Is your Toilet broken?

We fix broken Toilets – Your Local Plumber

San Antonio toilet repairs work on all brands and models toilets such as Kohler, Delta,Norweco, Whirlpool, Oster and many more view the entire list. If your toilet system is not flushing properly, over flows or you have any other issues with it, simply call our toll free number and we will take care of your toilet problem. We are available 24/7 for your San Antonio toilet repairs at:

Or via email. Please include your name, contact information and brief explanation of the problem that you are having with your toilet system. As soon as we receive the email we will contact you in order to schedule your appointment for San Antonio toilet repairs.toilet repairs

Our Toilet repairs areas include all of San Antonio and the surrounding areas:

The information below is designed to provide how to increase the efficiency of your toilet system and use them in the most effective way, so that will save you money. It is posted with the understanding that we are not offering advice that you do it yourself. If expert assistance is required, the services of competent toilet repairs technicians are available 24/7 at our toll free phone number.

Fixing a Leaky or Run-On Toilet

Tankbaft or Flapper Toilet Valve

If after you flush the toilet, the water keeps running until you wiggle the flush handle up and down, the problem is probably with the linkage between the flush handle and toilet tankball. Or you could have a bad toilet flapper valve or tankball. The two following sections can help you fix the toilet problem.
Fixing or replacing a toilet tankball
The toilet tankball is screwed on the end of a short rod that’s held in place by an arm protruding from the overflow tube in the center of the toilet tank. The flush lever attaches the tankball rod with another rod that slips over the end of the tankball rod. As you push the flush lever, the toilet tankball is pulled up.
The tankball is hollow and filled with air, so as soon as it’s pulled out of the drain in the bottom of the toilet tank, it rises to the water level in the tank. But when the drain opens, the tank empties and the tankball settles back into ball seat, which is connected to the outlet pipe that leads to the toilet bowl.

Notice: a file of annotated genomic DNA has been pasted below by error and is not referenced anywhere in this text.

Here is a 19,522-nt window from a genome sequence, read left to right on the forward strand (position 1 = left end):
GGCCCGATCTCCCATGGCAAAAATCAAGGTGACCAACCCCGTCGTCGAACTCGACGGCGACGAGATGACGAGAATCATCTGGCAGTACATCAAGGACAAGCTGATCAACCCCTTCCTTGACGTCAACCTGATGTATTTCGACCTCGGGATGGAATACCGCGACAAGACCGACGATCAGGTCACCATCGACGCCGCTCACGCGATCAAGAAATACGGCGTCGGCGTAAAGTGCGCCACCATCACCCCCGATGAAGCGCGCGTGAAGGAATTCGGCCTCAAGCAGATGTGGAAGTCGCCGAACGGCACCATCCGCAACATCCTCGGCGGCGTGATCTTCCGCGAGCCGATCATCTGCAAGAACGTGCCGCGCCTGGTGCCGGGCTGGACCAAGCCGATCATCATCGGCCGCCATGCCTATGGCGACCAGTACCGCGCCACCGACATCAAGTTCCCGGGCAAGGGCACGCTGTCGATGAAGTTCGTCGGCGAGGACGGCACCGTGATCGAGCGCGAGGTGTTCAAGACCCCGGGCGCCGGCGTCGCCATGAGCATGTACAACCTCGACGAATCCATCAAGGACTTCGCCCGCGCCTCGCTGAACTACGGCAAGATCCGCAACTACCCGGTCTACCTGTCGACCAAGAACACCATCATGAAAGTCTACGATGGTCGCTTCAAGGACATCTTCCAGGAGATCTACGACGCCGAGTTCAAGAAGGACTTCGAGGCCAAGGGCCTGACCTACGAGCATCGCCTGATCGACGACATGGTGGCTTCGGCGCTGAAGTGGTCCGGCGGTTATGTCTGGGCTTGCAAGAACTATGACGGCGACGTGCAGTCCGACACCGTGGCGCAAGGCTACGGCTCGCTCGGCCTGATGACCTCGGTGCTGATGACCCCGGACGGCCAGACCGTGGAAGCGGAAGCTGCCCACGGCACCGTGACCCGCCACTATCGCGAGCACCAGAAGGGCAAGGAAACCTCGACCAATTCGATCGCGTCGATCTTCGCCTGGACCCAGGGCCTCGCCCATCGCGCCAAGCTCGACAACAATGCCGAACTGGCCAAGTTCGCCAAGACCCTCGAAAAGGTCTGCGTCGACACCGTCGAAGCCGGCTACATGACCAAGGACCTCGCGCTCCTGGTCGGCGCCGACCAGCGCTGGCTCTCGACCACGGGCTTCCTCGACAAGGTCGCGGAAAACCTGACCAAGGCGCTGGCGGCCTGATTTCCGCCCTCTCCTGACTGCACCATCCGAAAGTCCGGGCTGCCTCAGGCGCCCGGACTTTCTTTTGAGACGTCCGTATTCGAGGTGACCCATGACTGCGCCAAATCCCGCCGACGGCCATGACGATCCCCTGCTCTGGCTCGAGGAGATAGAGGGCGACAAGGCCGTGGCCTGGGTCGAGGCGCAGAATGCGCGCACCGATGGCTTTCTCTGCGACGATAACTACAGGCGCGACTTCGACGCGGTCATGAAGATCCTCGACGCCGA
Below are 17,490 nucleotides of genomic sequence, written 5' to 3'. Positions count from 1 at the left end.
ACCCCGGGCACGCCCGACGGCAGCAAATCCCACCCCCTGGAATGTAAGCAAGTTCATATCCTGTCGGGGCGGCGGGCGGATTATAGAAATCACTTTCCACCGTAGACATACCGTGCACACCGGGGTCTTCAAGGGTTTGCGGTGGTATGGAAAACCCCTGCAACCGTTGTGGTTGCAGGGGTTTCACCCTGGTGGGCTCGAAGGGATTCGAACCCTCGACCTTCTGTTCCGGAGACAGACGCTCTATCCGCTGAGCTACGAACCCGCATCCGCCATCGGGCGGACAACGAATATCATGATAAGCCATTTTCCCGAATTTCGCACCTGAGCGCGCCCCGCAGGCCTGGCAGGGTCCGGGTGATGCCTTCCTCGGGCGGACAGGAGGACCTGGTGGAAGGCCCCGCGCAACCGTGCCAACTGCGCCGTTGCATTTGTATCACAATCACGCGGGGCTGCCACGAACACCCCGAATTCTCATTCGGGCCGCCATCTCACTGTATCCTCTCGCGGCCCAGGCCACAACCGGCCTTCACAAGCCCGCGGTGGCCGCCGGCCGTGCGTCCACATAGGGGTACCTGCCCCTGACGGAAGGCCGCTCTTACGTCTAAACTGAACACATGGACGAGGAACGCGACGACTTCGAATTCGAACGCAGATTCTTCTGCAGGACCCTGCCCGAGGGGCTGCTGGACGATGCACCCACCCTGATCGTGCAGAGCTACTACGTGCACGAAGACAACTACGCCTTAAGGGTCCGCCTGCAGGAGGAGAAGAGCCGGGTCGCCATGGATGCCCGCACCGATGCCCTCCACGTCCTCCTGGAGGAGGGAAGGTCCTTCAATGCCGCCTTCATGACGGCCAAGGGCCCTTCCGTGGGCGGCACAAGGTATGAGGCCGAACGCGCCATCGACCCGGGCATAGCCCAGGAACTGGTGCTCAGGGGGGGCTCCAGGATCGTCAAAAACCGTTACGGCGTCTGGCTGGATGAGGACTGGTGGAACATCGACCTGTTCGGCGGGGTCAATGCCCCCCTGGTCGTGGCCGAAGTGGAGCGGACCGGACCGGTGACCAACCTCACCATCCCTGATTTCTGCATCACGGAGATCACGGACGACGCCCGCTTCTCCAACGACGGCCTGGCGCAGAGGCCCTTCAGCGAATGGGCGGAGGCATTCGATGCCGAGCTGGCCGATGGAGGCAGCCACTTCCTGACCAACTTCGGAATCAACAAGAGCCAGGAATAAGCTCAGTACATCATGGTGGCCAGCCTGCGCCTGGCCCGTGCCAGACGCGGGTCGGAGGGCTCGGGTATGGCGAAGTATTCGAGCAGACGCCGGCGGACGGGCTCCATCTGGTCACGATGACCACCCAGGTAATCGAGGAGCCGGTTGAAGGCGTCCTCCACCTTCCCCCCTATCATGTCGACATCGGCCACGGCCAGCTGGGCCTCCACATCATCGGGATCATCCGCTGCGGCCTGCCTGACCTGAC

To allow this open-close cycle to complete, the tankball rod and the flush lever rod need to be in alignment. If the toilet tankball isn’t falling properly into the drain, try bending the rods a bit until the tankball moves up and down without catching on anything.
To fix a sticking toilet tankball, follow these steps:
1. Reach into the tank and pull up on the tankball rod.
The rod and tankball should slide up and down easily and drop straight down into the outlet pipe. Note where the tankball hangs up.
2. Bend the toilet tankball rod and the flush lever rod until the tankball works freely.
3. If the toilet tankball doesn’t drop directly into the outlet pipe, use a screwdriver to loosen the set screw that holds the guide arm.
4. Move the assembly back and forth until the tankball falls directly into the outlet pipe.
Check your work by flushing the toilet and making sure that the toilet tank refills.
5. If the toilet tankball falls into the outlet pipe but doesn’t completely stop the water flow, you may have to replace the toilet tankball.
To replace the toilet tankball, do the following:
1. Check that the ball seat opening (which the flapper valve falls into) is clean. If you see deposits on the seat, clean it with fine steel wool.
2. Unscrew the tankball from the end of the tankball rod and get a replacement.
Take a close look at the toilet tankball and flush lever rods. These parts can corrode over time. These parts are inexpensive, so take the old tankball and rods with you to the store and get replacement parts that match. If you can’t get the toilet tankball to fall into the outlet pipe and stop the water flow, buy a flapper-type tankball. Remove the old toilet tankball by unscrewing it from the end of the brass rod. Install the replacement by following the manufacturer’s directions.
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